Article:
Below you will find upcoming lectures and events from the Albany Institute of History and Art

LECTURE Hamilton: How the Musical Remixes American History

16+: Sunday, September 29 • 2:00pm - 3:00pm

Guest speaker is Dr. Richard Bell, Associate Professor of History at the University of Maryland

Albany has Hamilton-mania! Everyone’s talking about the Tony-winning musical and many of us have the triple-platinum cast album playing on repeat. Its crafty lyrics, hip-hop tunes, and big, bold story have even rejuvenated interest in the real lives and true histories that Hamilton: the Musical puts center stage. In this talk Dr. Bell explores this musical phenomenon to reveal what its success tells us about the marriage of history and show-business. We’ll learn what this amazing musical gets right and gets wrong about Alexander Hamilton, the American Revolution, and the birth of the United Sates and about why all that matters. We will examine some of the choices Hamilton’s creators made to simplify, dramatize, and humanize the complicated events and stories on which the show is based. We will also talk about Hamilton’s cultural impact: what does its runaway success reveal about the stories we tell each other about who we are and about the nation we made?    

Dr. Richard Bell is Associate Professor of History at the University of Maryland. He holds a BA from the University of Cambridge and a Ph.D. from Harvard University. Rick has won more than a dozen teaching awards, including the 2017 University System of Maryland Board of Regents Faculty Award for Excellence in Teaching, the highest honor for teaching faculty in the Maryland state system. Rick has held major research fellowships at Yale, Cambridge, and the Library of Congress and is the recipient of the National Endowment of the Humanities Public Scholar award. He serves as a Trustee of the Maryland Historical Society, as an elected member of the Massachusetts Historical Society, and as a fellow of the Royal Historical Society. Rick is the author of two books, one about the history of suicide in America, the other, which is due out in October 2019 is about kidnapping and slavery in the early United States. It’s title is Stolen: Five Free Boys Kidnapped Into Slavery and Their  Astonishing Odyssey Home.

  • Albany Institute Members- Free
  • Siena Students and Faculty- Free (use Member Rate at checkout)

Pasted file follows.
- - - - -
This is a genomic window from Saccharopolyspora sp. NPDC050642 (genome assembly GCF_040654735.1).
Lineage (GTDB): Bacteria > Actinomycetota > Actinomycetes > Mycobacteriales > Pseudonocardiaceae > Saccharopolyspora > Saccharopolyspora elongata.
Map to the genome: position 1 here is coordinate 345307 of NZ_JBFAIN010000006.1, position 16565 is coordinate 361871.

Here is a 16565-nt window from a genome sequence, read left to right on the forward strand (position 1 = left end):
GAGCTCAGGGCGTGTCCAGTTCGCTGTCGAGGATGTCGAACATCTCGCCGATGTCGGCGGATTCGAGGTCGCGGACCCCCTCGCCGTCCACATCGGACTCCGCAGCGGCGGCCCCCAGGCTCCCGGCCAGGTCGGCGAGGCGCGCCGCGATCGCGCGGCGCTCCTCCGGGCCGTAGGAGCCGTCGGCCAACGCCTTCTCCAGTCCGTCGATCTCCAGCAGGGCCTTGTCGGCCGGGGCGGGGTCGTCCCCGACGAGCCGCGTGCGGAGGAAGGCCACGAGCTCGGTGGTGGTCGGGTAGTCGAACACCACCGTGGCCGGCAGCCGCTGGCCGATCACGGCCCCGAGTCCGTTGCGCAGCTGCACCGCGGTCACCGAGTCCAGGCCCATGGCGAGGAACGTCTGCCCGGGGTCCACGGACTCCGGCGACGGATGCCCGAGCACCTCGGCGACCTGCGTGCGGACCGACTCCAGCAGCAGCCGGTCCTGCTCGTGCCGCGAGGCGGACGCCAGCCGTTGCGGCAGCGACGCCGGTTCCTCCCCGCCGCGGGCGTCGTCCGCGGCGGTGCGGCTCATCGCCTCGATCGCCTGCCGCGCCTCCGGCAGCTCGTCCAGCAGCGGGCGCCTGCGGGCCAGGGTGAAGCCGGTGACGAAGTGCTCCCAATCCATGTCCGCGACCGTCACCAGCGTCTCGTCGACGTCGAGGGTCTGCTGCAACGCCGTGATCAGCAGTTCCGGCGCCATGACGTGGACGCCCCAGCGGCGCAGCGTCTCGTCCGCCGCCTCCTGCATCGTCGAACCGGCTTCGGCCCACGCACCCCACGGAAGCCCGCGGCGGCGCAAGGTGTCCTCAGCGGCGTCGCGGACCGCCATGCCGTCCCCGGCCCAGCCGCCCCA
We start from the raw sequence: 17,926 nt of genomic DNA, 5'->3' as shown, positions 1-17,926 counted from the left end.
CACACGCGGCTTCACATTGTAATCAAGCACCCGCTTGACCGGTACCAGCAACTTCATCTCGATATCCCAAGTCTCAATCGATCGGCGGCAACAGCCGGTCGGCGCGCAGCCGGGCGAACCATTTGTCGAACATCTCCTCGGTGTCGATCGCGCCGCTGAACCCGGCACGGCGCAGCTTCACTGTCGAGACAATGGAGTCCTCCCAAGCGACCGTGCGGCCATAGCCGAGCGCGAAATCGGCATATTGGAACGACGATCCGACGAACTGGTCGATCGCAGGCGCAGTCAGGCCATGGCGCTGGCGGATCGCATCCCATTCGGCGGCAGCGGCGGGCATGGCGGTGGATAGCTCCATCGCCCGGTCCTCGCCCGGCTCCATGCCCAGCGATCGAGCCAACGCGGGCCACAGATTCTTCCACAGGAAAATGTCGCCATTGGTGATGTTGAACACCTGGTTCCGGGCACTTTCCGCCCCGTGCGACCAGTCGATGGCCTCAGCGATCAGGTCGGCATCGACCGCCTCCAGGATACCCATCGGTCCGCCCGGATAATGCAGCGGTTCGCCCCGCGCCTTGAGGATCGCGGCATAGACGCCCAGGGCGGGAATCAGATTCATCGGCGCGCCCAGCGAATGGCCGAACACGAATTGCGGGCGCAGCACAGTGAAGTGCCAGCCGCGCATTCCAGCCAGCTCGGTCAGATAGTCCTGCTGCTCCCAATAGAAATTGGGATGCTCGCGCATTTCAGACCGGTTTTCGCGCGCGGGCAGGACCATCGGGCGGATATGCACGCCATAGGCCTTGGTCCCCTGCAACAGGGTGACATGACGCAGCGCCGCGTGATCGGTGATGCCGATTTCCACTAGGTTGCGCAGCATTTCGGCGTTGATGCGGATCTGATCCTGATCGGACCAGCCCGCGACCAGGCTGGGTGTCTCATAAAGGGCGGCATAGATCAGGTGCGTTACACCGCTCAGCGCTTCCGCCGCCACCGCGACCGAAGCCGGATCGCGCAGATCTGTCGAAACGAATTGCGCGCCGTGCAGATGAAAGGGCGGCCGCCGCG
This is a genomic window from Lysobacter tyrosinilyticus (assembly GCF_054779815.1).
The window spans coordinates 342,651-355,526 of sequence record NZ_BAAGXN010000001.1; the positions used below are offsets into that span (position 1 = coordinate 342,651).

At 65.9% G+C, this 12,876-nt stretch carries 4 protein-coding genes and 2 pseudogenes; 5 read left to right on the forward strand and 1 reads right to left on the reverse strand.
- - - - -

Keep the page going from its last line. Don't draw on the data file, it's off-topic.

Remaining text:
• General Public- $10.00

Seating is limited and registration is required. 

This lecture is being held in Roger Bacon Hall (Key Auditorium) at Siena College

Sponsored by Siena College's McCormick Center for the Study of the American Revolution

PUBLIC PROGRAM Schuyler Social: Afternoon Tea

General: Saturday, October 5 • 2:00pm - 3:30pm

Culinary Historian and Independent Scholar Lavada Nahon will discuss discuss the importance of the Afternoon Tea in the 18th century. A tasting of period delights will accompany the talk.

A fashionable time in the late afternoon, tea allowed social graces and status a place to shine. For members of the upper class, like the Schuyler sisters, the possibilities of how this time was spent spans from family time to a grand occasion with music, dancing, cards, and more. In any case, the tastes, equipage, and of course the tea, would be the best colonial society had to offer. Lavada Nahon will present on the colonial tradition of the afternoon gathering called “Tea” with visual examples from the mid-Atlantic region. Participants will enjoy a tasting of period delights, created from the receipt collection of the Van Rensselaer family including, cookies, tarts, cakes, and tea.

$15.00 members, $20.00 non-members. Space is limited to 60 people. Registration is required.

LECTURE: The Power of Objects in 18th Century British America

General: Sunday, October 6 • 2:00pm - 3:00pm

Guest speaker is Dr. Jennifer Van Horn, Assistant Professor of Art History and History, University of Delaware

Over the course of the eighteenth century, Anglo-Americans purchased an unprecedented number and array of goods. In this talk Dr. Van Horn willinvestigate these diverse artifacts—from portraits and city views to gravestones, dressing furniture, and prosthetic devices—to explore how elite American consumers assembled objects to form a new civil society on the margins of the British Empire.

  • Included with museum admission

LECTURE Founding Friendships: Friendships between Men and Women in the Early Republic

General: Sunday, October 27 • 2:00pm - 3:00pm

Guest speaker is Cassandra Good, Assistant Professor of History and Politics, Marymount University

The question of whether friendships between men and women are possible was embedded in and debated as far back as the birth of the American nation. Many of the nation’s founding fathers had female friends but popular rhetoric held that these relationships were fraught with social danger, if not impossible. In this talk Good explore friendships between men and women which were quite common at a time when personal relationships were deeply political.

  • Included with museum admission